We visited the Wallace Collection in London last Saturday. It was very busy with visitors. We saw but just a couple of people wearing face masks. We booked a table for lunch on the day before, well worth doing, as the restaurant was full, with a queue for tables.
Enough of the chit chat. I enjoyed a walk through the picture galleries. I stopped and admired a couple of my favourite paintings, The Laughing Cavalier by Frans Hals, and A Boy Bringing Bread by Pieter de Hooch.
The painting by Rembrant of Titus, the Artist’s Son is now an addition to my favourite Wallace Collection paintings. I stood in front of the painting and admired the how Rembrant captured the humanity and character of his son. Rembrant’s understanding of skin tones, and how light plays on the face and hair, is magical. There can be few other artists with such an ability.
The Wallace Collection’s image, HERE, can be expanded so you can see it in finer detail than my photos below. [ click on images below to expand].
Odd, that I’ve called it painting of the week, because it’s certainly not a weekly thing. This is only number 19 since the first of the series in 2009.
The Picture Gallery at Royal Holloway, University of London in Egham has been a source of many of my paintings of the week. Our latest visit, last week, provides another.
I’d admired Departure of the Diligence, Biarritz by Abraham Solomon in an earlier visit. It was positioned high up in the gallery making close-up viewing difficult. In our more recent visits to the gallery the painting wasn’t on view, We were informed that it had been away for cleaning, and had recently returned to the gallery. What a difference cleaning has made, the colours are so much brighter. [Click on image to expand – see all the pictures in the gallery at Art UK].
Here’s my extract from the gallery catalogue, which expresses my views perfectly,
This painting was Solomon’s last work before he died in Biarritz, to where he had gone in 1861 for a rest cure for a heart condition. Solomon’s paintings were admired for their brilliance of colour, and for his interest in costume. The painting contains much in the way of incidental detail and careful grouping of figures, who weave an intricate pattern across the picture surface, again something so admired in Solomon’s work.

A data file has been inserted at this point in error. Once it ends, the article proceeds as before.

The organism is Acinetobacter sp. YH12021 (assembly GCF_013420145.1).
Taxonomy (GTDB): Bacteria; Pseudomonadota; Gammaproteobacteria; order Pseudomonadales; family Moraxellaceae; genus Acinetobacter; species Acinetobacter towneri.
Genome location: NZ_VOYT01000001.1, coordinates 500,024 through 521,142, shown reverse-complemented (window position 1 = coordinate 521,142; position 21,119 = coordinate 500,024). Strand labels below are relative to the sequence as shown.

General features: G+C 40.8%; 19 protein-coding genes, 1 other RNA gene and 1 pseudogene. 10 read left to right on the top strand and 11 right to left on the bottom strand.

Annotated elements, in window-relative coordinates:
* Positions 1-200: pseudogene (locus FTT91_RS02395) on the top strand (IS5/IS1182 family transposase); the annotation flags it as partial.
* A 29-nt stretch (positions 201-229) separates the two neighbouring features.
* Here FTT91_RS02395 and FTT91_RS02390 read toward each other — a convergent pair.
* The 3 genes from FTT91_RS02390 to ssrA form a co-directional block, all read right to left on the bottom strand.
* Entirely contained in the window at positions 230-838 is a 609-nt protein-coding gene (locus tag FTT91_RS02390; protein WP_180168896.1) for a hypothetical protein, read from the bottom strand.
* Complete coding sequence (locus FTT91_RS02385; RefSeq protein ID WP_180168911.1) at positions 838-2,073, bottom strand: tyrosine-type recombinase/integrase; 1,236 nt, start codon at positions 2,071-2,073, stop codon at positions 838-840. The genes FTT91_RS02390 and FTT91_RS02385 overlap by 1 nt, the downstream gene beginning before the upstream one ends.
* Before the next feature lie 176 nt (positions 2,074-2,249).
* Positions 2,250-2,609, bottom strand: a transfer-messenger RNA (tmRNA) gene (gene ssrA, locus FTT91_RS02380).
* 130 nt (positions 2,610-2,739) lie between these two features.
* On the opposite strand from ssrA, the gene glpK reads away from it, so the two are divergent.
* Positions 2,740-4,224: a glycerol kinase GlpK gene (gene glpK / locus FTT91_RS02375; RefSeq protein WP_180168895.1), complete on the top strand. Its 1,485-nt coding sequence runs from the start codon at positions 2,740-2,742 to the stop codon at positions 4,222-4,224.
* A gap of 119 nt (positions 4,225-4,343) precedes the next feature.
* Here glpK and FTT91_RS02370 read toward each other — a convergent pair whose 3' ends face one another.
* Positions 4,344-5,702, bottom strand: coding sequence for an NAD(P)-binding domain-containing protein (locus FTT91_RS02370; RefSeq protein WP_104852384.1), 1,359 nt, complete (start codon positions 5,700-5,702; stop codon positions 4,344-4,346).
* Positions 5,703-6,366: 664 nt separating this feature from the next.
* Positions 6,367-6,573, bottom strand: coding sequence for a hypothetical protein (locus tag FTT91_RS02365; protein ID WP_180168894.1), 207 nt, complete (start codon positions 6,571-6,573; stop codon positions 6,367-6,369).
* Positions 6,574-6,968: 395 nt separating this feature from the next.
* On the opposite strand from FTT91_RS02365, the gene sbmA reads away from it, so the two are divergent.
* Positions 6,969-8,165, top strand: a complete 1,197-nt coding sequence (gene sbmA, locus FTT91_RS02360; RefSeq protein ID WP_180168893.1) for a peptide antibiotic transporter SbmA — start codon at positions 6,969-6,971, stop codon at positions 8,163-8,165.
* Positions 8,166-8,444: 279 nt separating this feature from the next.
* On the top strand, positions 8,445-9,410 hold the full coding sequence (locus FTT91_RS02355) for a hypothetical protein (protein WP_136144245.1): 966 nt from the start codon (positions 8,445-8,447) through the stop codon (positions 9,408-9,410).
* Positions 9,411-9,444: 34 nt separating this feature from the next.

Why, oh why, did I bother to call it Painting of the Week, when I’ve signally failed to deliver just 18 since 2009. I guess it’s because for each such painting I must have seen it up close, which sort of limits the choice, and I’m also rather picky in my choices.
Never mind. I visited the David Hockey exhibition at Tate Britain in February this year, and to date haven’t posted a painting from that exhibition as a Painting of the Week. I found the Paul Nash exhibition, on at the same time at Tate Britain, more appealing, probably because the crowds were fewer. The volume of visitors detracted from the Hockney exhibition experience, not allowing time to contemplate the paintings, especially so for the large artworks.
Hockney’s creative range, and the ability to reinvent himself, is part of what makes him such an outstanding artist. I particularly liked the large paintings, though appreciated his adventure in experimenting with photography, film, and iPad and iPhone work. The Hockney retrospective exhibition, the Guardian reports, is the Tate Britain’s most popular exhibition.
See more about David Hockney at Hockney Pictures, and The Guardian.
Here’s another painting by Paul Nash for Painting of the Week. I surprise myself finding that my first painting of the week was in September 2009. Must resolve to make such posts properly weekly.
The Rye Marshes by Paul Nash, 1932 could have be seen at the Paul Nash exhibition at Tate Britain, which ended on 5th March. In Painting of the Week No.16 I selected a work from Nash’s time as as war artist, and described my regard oh his work. [Click on image, below, to expand]
Recovering from the effects of WW1 on his health, Nash lived in Dymchurch on the Romney Marshes, and then moved to live near Rye. This was during his Surrealist period, where the quiet of the countryside helped banish memories of the war. The Rye Marshes painting was commissioned by the publicity director for Shell, and was subsequently used by Shell in their advertising, part of the ‘Everywhere You Go You Can Be Sure of Shell’ series advertising Shell Motor Spirit. This was the time when Shell Guides were produced to promote tourism in the UK.
Here are a few links where you can learn more about Paul Nash and his work.
Gosh, my last painting of the week was in October last year, and here’s me who likes art in all its forms. I said that I’d attended the Paul Nash and David Hockney exhibitions at Tate Britain. So you, no doubt, expect a painting of the week from the exhibitions.